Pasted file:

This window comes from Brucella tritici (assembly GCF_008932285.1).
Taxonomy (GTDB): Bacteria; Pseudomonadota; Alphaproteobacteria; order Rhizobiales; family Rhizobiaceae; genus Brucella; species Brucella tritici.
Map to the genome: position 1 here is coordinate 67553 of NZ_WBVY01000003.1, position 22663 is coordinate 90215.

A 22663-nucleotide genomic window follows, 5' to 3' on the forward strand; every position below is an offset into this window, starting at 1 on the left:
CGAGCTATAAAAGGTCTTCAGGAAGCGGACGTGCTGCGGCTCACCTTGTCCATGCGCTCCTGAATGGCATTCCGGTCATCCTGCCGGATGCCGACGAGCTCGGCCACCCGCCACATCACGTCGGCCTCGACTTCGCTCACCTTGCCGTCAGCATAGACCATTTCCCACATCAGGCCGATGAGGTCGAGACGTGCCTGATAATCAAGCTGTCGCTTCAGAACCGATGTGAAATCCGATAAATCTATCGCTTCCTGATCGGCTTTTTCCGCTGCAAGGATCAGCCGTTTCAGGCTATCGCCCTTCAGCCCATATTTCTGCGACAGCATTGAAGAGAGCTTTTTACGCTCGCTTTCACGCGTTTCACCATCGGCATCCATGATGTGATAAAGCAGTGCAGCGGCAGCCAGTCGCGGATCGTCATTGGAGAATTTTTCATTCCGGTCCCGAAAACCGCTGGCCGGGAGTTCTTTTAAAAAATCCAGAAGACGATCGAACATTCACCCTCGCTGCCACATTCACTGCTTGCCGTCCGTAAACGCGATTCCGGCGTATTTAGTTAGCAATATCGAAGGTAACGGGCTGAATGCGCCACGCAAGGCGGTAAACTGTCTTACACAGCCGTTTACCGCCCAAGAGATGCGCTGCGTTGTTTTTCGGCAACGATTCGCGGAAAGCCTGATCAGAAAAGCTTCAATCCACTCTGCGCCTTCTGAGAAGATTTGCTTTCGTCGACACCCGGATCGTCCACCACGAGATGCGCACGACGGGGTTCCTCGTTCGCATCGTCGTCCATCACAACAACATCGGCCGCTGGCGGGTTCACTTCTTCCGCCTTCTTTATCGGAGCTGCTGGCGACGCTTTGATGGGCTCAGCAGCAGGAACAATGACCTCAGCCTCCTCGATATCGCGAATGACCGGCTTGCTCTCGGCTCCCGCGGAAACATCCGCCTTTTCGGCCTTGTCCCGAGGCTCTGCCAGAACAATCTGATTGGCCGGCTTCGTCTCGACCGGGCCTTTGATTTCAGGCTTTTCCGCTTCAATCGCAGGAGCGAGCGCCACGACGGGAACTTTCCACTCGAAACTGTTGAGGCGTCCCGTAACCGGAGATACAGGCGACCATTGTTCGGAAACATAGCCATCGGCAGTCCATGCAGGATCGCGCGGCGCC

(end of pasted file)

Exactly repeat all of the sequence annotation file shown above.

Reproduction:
This window comes from Brucella tritici (assembly GCF_008932285.1).
Taxonomy (GTDB): Bacteria; Pseudomonadota; Alphaproteobacteria; order Rhizobiales; family Rhizobiaceae; genus Brucella; species Brucella tritici.
Map to the genome: position 1 here is coordinate 67553 of NZ_WBVY01000003.1, position 22663 is coordinate 90215.

A 22663-nucleotide genomic window follows, 5' to 3' on the forward strand; every position below is an offset into this window, starting at 1 on the left:
CGAGCTATAAAAGGTCTTCAGGAAGCGGACGTGCTGCGGCTCACCTTGTCCATGCGCTCCTGAATGGCATTCCGGTCATCCTGCCGGATGCCGACGAGCTCGGCCACCCGCCACATCACGTCGGCCTCGACTTCGCTCACCTTGCCGTCAGCATAGACCATTTCCCACATCAGGCCGATGAGGTCGAGACGTGCCTGATAATCAAGCTGTCGCTTCAGAACCGATGTGAAATCCGATAAATCTATCGCTTCCTGATCGGCTTTTTCCGCTGCAAGGATCAGCCGTTTCAGGCTATCGCCCTTCAGCCCATATTTCTGCGACAGCATTGAAGAGAGCTTTTTACGCTCGCTTTCACGCGTTTCACCATCGGCATCCATGATGTGATAAAGCAGTGCAGCGGCAGCCAGTCGCGGATCGTCATTGGAGAATTTTTCATTCCGGTCCCGAAAACCGCTGGCCGGGAGTTCTTTTAAAAAATCCAGAAGACGATCGAACATTCACCCTCGCTGCCACATTCACTGCTTGCCGTCCGTAAACGCGATTCCGGCGTATTTAGTTAGCAATATCGAAGGTAACGGGCTGAATGCGCCACGCAAGGCGGTAAACTGTCTTACACAGCCGTTTACCGCCCAAGAGATGCGCTGCGTTGTTTTTCGGCAACGATTCGCGGAAAGCCTGATCAGAAAAGCTTCAATCCACTCTGCGCCTTCTGAGAAGATTTGCTTTCGTCGACACCCGGATCGTCCACCACGAGATGCGCACGACGGGGTTCCTCGTTCGCATCGTCGTCCATCACAACAACATCGGCCGCTGGCGGGTTCACTTCTTCCGCCTTCTTTATCGGAGCTGCTGGCGACGCTTTGATGGGCTCAGCAGCAGGAACAATGACCTCAGCCTCCTCGATATCGCGAATGACCGGCTTGCTCTCGGCTCCCGCGGAAACATCCGCCTTTTCGGCCTTGTCCCGAGGCTCTGCCAGAACAATCTGATTGGCCGGCTTCGTCTCGACCGGGCCTTTGATTTCAGGCTTTTCCGCTTCAATCGCAGGAGCGAGCGCCACGACGGGAACTTTCCACTCGAAACTGTTGAGGCGTCCCGTAACCGGAGATACAGGCGACCATTGTTCGGAAACATAGCCATCGGCAGTCCATGCAGGATCGCGCGGCGCC